The wind power company demands that the Government subcontract procedures to speed up the deployment of new parks

The wind power company demands that the Government subcontract procedures to speed up the deployment of new parks

The wind sector demands to subcontract the bureaucratic procedures to speed up the administrative authorizations of its projects. Given the backlog of requests, the sector fears that a very important bag of megawatts (MW) will begin to expire as of December 24, with the consequent loss of access points and the guarantees deposited by developers. And it warns of a possible drag effect on the local wind industry.

At the last annual congress of the electrical employers’ association, Aelec, the president of the Wind Business Association (AEE), Juan Diego Díaz, explained that as of next day 24 “probably 80% of the permits will expire” because “the Administration does not have the necessary means to respond to the milestones it has put on the table. ” “I only see one option and that is for there to be some subcontracting of certain activities,” said the Siemens Gamesa executive. “It cannot be” that an Environmental Impact Statement (EIS) implies waiting up to “five years”.

In June 2020, the Government approved Royal Decree-Law 23/2020 which, among other measures, launched a system of intermediate milestones to curb the huge stock of speculation generated regarding access permits to the renewable energy network.

Then, with more than 430 gigawatts (GW) requested compared to the 60 GW that the National Integrated Energy and Climate Plan (PNIEC) plans to install in this decade and the 110 GW that the entire electrical system has, the decree allowed many promoters giving up projects that were little more than a piece of paper in exchange for recovering the guarantees deposited, which allowed some 40 gigawatts to be screened.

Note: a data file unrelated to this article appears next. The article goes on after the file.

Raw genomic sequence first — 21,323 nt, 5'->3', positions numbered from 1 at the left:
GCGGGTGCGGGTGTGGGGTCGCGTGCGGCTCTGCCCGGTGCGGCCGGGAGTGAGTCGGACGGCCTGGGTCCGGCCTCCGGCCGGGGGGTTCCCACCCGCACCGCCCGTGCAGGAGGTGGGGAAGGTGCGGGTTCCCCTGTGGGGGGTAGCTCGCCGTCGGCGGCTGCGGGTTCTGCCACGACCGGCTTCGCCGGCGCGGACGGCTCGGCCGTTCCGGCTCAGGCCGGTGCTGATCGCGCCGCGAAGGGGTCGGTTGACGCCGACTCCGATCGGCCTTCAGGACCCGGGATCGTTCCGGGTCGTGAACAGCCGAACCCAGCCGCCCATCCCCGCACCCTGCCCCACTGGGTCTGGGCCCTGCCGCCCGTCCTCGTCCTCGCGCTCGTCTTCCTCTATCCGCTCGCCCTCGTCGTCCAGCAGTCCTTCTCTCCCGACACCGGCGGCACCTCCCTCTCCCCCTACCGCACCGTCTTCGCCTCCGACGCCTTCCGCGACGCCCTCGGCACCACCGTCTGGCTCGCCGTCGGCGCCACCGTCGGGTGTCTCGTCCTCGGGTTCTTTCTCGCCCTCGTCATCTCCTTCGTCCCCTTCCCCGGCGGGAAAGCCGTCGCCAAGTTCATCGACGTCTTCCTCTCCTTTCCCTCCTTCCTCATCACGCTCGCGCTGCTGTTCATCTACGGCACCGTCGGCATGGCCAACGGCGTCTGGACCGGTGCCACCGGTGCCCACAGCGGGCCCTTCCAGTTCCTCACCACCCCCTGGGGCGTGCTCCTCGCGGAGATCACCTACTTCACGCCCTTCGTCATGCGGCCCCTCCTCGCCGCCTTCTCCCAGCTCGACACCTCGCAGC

For those who did not do so and had received those connection permits before December 31, 2017, it was established that they should have environmental approval in 18 months from June 2020, so the term expires on the 24th. For those who received the permit as of January 1, 2018, a period of 22 months was set, until April of next year.

The decree had a “positive” spirit to guarantee “that the projects that are proposed are serious,” says Juan Virgilio Márquez, PREPA’s general director. The problem is that “everyone has started to process at the same time to get there on time” and “the public Administration is not being able to keep up”.

Ecological Transition has reinforced its resources with officials and technical assistance from the public company Tragsa, but it is not enough, says Márquez. Many projects depend on the Ministry, but in the processing of an EIS (which also requires an avifauna study that usually takes about 12 months) the autonomous communities and the rest of the organizations that have to report positively or negatively through the Government delegations: from a General Directorate of Historical Heritage to a Hydrographic Confederation, to name two cases.

Ecological Transition, in addition to renewable projects, processes any facility under the jurisdiction of the former Ministry of the Environment. “There are accumulations of more than a thousand-odd projects between renewables and the rest,” says the head of PREPA.

And then there are the autonomous communities, responsible for processing wind farms with less than 50 MW of power. “Each one has its work rhythms” and factors that make “the work environment more tense”, admits the manager of the wind power association. “There is more pressure, not only for not reaching the milestone, but because there are projects in the territory that are having a certain response,” he acknowledges, alluding to the protest movements in many regions against the parks.

“This also affects the technicians, the autonomous communities, whether or not they have to put more resources or make decisions regarding the processing.” Galicia just approved a moratorium to stop all new projects until 2023 to be able to process those that were already underway and Cantabria is considering it.

PREPA believes that the processing process “can be improved and there are clear examples in other sectors such as ITV”, which is delegated to private entities that have a certification. “They enable you and are the guarantors that your vehicle is fit to circulate. There is no one from the DGT signing each ITV.” Or private health, where the doctor who prescribes a drug “has a professional and civil responsibility behind”. Or subsidies whose concession is signed by a technician with a management commission or a commission. “That is the scheme that we have to propose. If not, it is unfeasible,” sums up Márquez.